One point I'd add is that Microsoft Word, Avery's badge-stock, and the 2600n left a lot to be desired when it came to printing the badges. Avery's badge-stock comes with explicit instructions on how to print badges and the right options to use Avery's badge-stock appeared where it was supposed to in MS-Word. But the badges did not print with the same alignment that was shown on my computer's display (in some cases, the bottom line of one badge showed up on the next badge) and I'm not sure who to fault for that. My gut told me it was a problem with the printer driver but I could be wrong. The other problem? Some badges were printing with artifacts of the badges that had already printed on them. This was most definitely a problem with the 2600n.

Moral of this story? Check out your cost of consumables so you know what you're getting into when you buy that next printer. 

Need another example?

Last week, while researching the massive photo gallery we assembled (of four Vista-loaded Toshiba notebooks), I bumped into Toshiba's press release about its newest projector: the TLP-XD200U (pictured right). There doesn't seem to be anything terribly remarkable about the project. For $849, you get an LCD projector that has a reasonably bright bulb (2000 lumens) and that can handle up to 1024x768 resolution. Over on CNET's shopping site, you can find similarly configured projectors for less money, but not a whole lot less (in other words, this project is designed to strike in the value range). But it was a reminder of the other piece of technology that we don't want to outsource: projectors at events. At our last event, we paid $550 per projector per day to lease less capable projectors for two days.  For $1100, I can buy projectors that can go to higher resolutions with way more brightness (lumens).  Unfortunately, I ran out of time to get them and we ended up leasing them instead. 

But then, I started thinking about the consumables again. In my research of projectors, I kept bumping into mentions of the bulbs that go into them. The bulbs need to be replaced after a certain amount of service. Essentially, bulbs are consumables. So, for kicks, I thought I'd check into the price of a new bulb for the TLP-XD200U. According to the recommended accessories page for the TLP-XD200U on ToshibaDirect.com, the replacement bulb (which is apparently the same replacement bulb for the TLP-XC2500U), is $438.99; a little more than half the cost of the projector.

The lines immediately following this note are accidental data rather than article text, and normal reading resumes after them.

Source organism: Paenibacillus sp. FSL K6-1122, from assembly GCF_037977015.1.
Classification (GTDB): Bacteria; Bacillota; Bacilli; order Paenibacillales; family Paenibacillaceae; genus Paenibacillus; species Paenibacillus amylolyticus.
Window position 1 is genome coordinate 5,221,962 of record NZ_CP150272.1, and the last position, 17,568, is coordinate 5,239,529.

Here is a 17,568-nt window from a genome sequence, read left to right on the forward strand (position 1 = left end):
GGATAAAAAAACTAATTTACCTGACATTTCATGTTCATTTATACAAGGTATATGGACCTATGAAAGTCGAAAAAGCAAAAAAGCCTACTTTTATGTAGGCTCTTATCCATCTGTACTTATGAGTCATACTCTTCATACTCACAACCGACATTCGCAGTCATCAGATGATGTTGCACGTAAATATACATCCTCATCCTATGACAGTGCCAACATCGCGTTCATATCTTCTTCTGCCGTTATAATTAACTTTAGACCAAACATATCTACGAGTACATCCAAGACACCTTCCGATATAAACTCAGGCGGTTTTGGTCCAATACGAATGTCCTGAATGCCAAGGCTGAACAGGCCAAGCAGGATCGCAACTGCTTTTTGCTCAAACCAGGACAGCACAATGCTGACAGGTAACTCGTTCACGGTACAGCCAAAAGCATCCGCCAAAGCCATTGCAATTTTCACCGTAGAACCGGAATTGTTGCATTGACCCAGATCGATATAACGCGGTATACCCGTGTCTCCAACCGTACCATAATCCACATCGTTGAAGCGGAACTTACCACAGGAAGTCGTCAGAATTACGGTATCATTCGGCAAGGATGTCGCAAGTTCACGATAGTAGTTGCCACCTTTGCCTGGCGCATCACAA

It's not nearly as bad as the situation with the HP Laserjet 2600n and many bulbs, as long as you take proper care of them (give them a chance to cool down after usage, etc.) can last up to 2000 hours or more. But, nevertheless, knowing that this is a cost that you could encounter and that you're probably better off keeping these expensive spare bulbs on hand (than not) , it may cause you to rethink buying one if you're in the same situation that I was in. In my case, not. If I see any more proposals to charge me upwards of $550 per day for a medium-range projector, I'd rather by one than not.

Even so, as a little bonus, we tossed together a tiny photo gallery of Toshiba's new TLP-XD200U. As a side note, this is not to be confused with another projector: Mitsubishi's XD2000U which sells for more than $3500. Who names these things anyway?